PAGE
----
Date(s) - 01/31/2016
December 1944, Budapest, where Nazi bigwig Adolf Eichmann is busy dispatching to Auschwitz the last remaining large Jewish population in occupied Europe. Raoul Wallenberg, Sweden’s “Angel of Mercy,” invites Eichmann to dinner at the Swedish legation. (Many people believe such a dinner, however improbable, actually took place.) Wallenberg’s goal in the drama: to get the S.S. commander to abandon his plan to empty residents of the Budapest ghetto onto the Auschwitz-bound trains. That’s a daring move by the suave Swede, a faux diplomat and maybe a U.S. spy, and he plays it for maximum impact—as well as enjoyment. He invites a Jewish mystery guest, who reveals an emotionally and morally agonizing deal with the S.S., and also tangles with the Eichmann’s wine-swilling, outspoken aide. In the end, it is Wallenberg’s own aide, a young Hungarian, who provides an impulsive, shocking climax to the evening’s events. En route, the dialogue crackles with lively, often bitterly humorous exchanges between the principals and between both of them and Eichmann’s aide. Besides making for lively theater, the exchanges between the principals illuminate the motivations, compulsions, and fears embedded in a recent, vital chunk of human history–and personified by two of its most memorable figures.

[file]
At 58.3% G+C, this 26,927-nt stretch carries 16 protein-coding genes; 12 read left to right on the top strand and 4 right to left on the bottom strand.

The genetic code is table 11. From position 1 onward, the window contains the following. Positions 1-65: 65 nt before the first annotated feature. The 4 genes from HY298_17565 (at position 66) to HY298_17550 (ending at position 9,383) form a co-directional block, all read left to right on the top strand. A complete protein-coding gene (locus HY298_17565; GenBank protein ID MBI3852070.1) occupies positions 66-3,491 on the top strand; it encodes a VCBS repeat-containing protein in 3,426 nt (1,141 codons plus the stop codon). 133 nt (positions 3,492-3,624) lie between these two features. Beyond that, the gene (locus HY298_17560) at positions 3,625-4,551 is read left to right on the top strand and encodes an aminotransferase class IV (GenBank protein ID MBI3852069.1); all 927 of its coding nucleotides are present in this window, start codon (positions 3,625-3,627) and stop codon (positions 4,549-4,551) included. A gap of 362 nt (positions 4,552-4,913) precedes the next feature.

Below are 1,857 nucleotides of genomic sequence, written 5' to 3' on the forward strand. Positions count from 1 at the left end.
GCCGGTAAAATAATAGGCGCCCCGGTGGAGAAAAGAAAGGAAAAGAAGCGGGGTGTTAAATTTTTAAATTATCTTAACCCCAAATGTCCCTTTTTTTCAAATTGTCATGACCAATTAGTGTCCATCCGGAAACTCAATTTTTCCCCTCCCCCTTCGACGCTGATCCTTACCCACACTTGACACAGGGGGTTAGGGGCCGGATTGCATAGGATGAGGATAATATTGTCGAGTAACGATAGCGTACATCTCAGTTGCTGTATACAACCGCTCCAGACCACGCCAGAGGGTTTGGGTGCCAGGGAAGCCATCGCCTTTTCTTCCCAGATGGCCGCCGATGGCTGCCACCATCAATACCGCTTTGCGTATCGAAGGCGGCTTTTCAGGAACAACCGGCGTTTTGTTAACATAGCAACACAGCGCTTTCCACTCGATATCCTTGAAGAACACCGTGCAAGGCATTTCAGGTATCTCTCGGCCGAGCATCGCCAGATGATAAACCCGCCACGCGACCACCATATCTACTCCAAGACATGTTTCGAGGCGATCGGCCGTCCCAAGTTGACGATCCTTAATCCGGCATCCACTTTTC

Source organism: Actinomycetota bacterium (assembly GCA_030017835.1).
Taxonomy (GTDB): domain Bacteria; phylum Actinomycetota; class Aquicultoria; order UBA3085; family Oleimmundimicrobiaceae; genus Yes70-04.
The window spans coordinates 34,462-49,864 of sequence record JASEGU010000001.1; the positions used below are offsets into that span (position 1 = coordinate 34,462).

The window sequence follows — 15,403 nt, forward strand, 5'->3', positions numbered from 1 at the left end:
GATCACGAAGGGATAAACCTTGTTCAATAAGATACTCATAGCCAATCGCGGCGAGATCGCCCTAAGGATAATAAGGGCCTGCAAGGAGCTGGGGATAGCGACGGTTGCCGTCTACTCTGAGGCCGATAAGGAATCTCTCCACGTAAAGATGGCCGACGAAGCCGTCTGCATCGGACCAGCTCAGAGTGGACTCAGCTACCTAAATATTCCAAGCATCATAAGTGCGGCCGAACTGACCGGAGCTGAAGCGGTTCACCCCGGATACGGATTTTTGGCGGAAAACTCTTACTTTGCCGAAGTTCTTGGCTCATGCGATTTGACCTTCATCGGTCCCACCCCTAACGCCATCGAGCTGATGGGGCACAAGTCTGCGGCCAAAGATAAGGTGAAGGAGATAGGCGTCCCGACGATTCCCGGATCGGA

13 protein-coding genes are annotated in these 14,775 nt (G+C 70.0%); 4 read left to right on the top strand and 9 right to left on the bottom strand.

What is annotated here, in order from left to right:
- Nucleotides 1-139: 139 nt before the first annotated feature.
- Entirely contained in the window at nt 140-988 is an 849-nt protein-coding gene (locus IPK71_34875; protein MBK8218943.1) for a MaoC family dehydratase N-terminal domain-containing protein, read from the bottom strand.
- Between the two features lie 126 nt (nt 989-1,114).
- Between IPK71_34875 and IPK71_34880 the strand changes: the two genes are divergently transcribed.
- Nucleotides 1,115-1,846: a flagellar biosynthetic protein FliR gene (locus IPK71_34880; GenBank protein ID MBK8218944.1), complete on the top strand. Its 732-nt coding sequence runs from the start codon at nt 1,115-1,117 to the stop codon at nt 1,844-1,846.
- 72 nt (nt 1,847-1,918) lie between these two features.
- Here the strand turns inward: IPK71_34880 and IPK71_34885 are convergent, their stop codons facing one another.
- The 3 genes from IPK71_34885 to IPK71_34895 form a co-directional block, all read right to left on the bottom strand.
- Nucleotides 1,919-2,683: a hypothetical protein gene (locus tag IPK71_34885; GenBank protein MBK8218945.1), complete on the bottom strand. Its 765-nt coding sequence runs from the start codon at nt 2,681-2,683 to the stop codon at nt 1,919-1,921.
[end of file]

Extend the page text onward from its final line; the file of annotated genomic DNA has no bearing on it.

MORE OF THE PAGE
Admission to this show is free – first-come basis.